This will make a different sound then Amin with the notes of the A minor scale, because of the major sixth.
#23
Quote by liampje
Yes and the strongest notes are the E G and B.
I can color this up by adding the other tones of Cmajor.
Modes give you the special sound because the distance between the chord tones and other tones are different then regular major and minor scales.
Such as in Dorian your sixth is different, it's being made a major sixth instead of the regular minor minor sixth.
This will make a different sound then Amin with the notes of the A minor scale, because of the major sixth.


Intervals are defined by the tonal center to which they adhere. The sixth is not different because the context is the same. If a modulation has not occurred, and none of the notes have been raised or flattened, then NOTHING has happened.
#24
Quote by gavk
that's not even a god damn question. that's just a statement, one that you could have kept to yourself. do us all a favour and get a twitter so you can post the incessant details of what page your on in your theory book there and don't spam here into oblivion.

calm down. he's just looking for confirmation.

Yes and the strongest notes are the E G and B.
I can color this up by adding the other tones of Cmajor.
Modes give you the special sound because the distance between the chord tones and other tones are different then regular major and minor scales.
Such as in Dorian your sixth is different, it's being made a major sixth instead of the regular minor minor sixth.
This will make a different sound then Amin with the notes of the A minor scale, because of the major sixth


we all know this but its not really worth thinking about. if you play the notes in Cmajor over that chords progression, and it resolves to E, it would sound the same if you did it now as if some1 who had never heard the word "phrygian" did it. just let it come natural.
#25
Quote by Sóknardalr
Intervals are defined by the tonal center to which they adhere. The sixth is not different because the context is the same. If a modulation has not occurred, and none of the notes have been raised or flattened, then NOTHING has happened.

this is only gonna confuse him.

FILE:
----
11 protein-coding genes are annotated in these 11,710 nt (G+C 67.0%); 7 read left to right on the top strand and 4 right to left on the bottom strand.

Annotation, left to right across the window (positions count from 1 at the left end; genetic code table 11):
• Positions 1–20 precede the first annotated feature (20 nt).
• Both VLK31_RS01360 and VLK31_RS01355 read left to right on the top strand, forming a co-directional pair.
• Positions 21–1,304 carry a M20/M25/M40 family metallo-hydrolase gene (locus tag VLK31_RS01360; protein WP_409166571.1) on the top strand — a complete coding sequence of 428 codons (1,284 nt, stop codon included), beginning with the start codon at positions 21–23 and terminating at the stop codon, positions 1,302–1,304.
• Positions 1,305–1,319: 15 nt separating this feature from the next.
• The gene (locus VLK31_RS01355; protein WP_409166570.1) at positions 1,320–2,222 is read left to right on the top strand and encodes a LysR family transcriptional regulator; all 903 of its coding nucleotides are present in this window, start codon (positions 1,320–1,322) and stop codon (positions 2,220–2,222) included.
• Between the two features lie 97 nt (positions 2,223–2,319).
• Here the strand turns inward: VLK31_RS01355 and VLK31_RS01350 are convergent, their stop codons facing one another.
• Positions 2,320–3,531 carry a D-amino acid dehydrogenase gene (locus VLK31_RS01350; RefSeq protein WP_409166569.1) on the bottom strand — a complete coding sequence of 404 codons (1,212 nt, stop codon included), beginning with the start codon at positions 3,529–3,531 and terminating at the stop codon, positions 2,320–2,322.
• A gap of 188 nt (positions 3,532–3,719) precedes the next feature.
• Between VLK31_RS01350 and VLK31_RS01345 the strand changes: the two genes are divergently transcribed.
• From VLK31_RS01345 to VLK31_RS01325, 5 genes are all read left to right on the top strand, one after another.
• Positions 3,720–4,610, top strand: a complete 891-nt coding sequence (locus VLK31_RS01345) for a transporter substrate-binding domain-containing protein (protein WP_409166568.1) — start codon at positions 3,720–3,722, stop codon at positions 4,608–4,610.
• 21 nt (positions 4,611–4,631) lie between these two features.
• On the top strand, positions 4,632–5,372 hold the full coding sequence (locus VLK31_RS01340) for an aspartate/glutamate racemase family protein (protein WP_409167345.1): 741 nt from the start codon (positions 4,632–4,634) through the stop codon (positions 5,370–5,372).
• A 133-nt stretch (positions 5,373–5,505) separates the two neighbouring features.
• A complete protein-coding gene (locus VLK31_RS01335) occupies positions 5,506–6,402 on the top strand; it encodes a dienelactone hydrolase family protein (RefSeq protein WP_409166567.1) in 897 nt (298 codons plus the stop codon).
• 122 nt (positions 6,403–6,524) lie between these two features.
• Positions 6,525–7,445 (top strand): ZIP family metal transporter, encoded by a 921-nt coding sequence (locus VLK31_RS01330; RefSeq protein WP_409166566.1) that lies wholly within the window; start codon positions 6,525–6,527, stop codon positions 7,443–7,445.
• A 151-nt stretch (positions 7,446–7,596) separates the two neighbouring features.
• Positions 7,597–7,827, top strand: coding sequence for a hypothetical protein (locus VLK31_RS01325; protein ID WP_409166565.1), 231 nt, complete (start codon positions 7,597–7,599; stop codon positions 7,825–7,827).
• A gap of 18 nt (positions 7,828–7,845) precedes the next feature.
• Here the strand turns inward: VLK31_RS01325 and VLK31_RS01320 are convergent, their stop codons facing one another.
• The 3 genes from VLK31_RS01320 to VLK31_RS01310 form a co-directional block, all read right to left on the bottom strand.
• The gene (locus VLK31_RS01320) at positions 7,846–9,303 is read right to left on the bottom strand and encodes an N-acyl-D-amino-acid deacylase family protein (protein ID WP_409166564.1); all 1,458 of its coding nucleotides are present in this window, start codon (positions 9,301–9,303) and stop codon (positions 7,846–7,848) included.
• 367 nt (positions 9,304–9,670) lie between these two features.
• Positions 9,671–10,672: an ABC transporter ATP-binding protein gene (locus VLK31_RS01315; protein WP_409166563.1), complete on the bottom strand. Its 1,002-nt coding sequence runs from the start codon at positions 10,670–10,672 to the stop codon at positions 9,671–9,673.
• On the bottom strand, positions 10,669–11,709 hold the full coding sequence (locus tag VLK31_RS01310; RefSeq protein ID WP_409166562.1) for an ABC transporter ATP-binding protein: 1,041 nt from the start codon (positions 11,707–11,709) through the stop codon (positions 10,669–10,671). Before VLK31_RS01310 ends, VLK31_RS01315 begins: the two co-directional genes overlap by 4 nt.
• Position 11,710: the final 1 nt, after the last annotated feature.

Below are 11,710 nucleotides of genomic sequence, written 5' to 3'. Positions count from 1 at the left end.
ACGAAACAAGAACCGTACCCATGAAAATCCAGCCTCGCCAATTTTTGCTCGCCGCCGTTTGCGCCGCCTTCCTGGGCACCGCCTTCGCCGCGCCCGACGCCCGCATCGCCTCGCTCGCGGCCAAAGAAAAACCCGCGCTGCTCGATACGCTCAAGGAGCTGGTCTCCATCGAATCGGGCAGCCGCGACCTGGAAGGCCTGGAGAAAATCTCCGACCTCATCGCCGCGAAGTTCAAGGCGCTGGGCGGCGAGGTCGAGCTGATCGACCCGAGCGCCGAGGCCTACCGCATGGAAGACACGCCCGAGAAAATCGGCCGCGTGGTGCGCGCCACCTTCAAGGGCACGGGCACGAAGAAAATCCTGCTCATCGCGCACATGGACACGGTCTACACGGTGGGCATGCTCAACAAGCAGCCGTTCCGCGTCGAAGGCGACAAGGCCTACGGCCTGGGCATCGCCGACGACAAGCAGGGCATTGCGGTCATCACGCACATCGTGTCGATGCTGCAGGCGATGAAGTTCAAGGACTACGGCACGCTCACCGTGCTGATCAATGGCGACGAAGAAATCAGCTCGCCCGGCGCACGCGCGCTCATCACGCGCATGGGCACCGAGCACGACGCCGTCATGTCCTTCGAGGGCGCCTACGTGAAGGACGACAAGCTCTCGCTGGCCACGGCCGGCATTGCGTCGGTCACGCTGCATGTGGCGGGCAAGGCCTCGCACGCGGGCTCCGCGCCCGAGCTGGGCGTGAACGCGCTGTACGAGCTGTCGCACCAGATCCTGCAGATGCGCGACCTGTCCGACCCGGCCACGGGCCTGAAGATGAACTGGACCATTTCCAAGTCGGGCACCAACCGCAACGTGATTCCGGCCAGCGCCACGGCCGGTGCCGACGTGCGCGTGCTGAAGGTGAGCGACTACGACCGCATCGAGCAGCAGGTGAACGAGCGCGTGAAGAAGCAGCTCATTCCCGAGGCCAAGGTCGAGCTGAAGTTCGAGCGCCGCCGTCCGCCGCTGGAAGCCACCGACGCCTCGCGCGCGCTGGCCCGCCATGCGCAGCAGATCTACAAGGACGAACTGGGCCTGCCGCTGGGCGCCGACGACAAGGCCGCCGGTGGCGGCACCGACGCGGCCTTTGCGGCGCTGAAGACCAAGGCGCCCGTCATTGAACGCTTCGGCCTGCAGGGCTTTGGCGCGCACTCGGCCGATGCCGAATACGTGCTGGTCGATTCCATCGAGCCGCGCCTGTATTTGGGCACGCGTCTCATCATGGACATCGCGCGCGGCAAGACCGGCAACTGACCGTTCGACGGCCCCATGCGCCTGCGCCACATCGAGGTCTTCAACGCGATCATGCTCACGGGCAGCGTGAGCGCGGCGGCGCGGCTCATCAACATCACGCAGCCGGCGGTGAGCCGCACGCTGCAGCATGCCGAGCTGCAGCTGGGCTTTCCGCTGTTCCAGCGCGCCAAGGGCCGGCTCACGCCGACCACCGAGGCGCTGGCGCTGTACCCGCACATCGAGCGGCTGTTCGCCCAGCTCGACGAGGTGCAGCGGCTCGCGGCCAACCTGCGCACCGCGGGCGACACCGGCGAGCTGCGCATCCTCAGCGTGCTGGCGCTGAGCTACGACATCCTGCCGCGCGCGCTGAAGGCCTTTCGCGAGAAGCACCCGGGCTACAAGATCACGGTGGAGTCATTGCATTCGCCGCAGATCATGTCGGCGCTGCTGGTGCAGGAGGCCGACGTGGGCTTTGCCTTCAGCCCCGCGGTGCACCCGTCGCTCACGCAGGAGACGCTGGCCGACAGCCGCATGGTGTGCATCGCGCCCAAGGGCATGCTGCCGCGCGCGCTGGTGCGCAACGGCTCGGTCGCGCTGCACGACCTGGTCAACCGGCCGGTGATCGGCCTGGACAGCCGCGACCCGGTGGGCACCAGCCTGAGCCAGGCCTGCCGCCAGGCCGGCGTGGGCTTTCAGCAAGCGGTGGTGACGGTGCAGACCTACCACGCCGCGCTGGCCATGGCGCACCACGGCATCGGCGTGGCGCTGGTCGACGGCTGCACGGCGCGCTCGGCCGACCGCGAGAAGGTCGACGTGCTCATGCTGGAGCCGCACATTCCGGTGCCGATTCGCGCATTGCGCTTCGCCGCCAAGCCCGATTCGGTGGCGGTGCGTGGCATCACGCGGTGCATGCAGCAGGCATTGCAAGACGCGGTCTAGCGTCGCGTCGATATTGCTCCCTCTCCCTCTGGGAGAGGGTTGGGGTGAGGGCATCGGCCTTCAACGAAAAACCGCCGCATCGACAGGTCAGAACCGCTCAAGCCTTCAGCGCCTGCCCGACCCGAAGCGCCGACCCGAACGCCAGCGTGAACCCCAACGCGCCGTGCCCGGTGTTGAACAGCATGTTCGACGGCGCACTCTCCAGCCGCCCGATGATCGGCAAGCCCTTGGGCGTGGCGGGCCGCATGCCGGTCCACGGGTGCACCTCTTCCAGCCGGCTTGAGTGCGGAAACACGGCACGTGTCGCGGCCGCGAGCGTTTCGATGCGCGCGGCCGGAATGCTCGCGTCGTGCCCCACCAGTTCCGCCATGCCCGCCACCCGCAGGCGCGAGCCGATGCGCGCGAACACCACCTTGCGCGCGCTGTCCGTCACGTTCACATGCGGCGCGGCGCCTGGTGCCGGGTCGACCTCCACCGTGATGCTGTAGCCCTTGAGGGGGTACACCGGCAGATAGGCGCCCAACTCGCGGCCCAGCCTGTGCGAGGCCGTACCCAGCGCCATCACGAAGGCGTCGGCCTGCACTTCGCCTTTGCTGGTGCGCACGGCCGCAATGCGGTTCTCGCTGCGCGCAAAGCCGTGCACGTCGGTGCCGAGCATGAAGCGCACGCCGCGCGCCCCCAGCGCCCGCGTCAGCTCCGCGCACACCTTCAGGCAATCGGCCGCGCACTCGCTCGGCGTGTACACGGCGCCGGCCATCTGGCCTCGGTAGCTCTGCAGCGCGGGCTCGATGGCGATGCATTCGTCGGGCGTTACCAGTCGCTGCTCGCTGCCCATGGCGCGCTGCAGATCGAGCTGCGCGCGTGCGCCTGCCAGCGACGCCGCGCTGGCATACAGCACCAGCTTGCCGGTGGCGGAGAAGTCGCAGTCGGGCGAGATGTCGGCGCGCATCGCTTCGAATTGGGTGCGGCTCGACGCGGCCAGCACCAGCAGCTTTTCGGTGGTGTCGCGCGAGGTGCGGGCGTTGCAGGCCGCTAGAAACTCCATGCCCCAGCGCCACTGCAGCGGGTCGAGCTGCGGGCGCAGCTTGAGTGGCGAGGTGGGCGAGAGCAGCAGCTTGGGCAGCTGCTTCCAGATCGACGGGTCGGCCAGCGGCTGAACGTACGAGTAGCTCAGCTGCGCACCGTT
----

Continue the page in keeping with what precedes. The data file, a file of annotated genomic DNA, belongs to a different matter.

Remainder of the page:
#26
Quote by TMVATDI
this is only gonna confuse him.

No I understand it I guess.
He means that if I play Dorian, no notes would've changed in comparision to the relative major.
But always when I describe modes I think of them as a completly different scale.
But when it comes to practice I think of them as relatives to the major and minor scales.
#27
Quote by liampje
No I understand it I guess.
He means that if I play Dorian, no notes would've changed in comparision to the relative major.
But always when I describe modes I think of them as a completly different scale.
But when it comes to practice I think of them as relatives to the major and minor scales.

um k sure just look at the message i sent u haha
#28
Quote by liampje
No I understand it I guess.
He means that if I play Dorian, no notes would've changed in comparision to the relative major.
But always when I describe modes I think of them as a completly different scale.
But when it comes to practice I think of them as relatives to the major and minor scales.


What I mean is if I am in France and am speaking French, and then go to England, the environment has changed and thus the context in which my language functions. However if I go from Versailles to Paris I am still just speaking French to French people. In other words my language still has the same function. This is a very bad analogy but hopefully you'll understand. The Lydian mode, or the English language, only works in English-speaking countries (modal progressions). Switching to Phrygian, or German, only truly works if the context in which my language is perceived has changed.
#29
Quote by Sóknardalr
What I mean is if I am in France and am speaking French, and then go to England, the environment has changed and thus the context in which my language functions. However if I go from Versailles to Paris I am still just speaking French to French people. In other words my language still has the same function. This is a very bad analogy but hopefully you'll understand. The Lydian mode, or the English language, only works in English-speaking countries (modal progressions). Switching to Phrygian, or German, only truly works if the context in which my language is perceived has changed.

oh haha i misunderstood what u meant too then. this is a good way to look at it.

liampje, i know u think u listen to modal music, but u probably don't. out of your 100 faorite songs, 10 might be modal, out of those 10, 3 might be modal on purpose, the other 7 it was just a coincidence and some of the people writing the songs may not even know any theory. i recently found out that even most "modal jazz" isn't even really that modal, u even posted in that thread.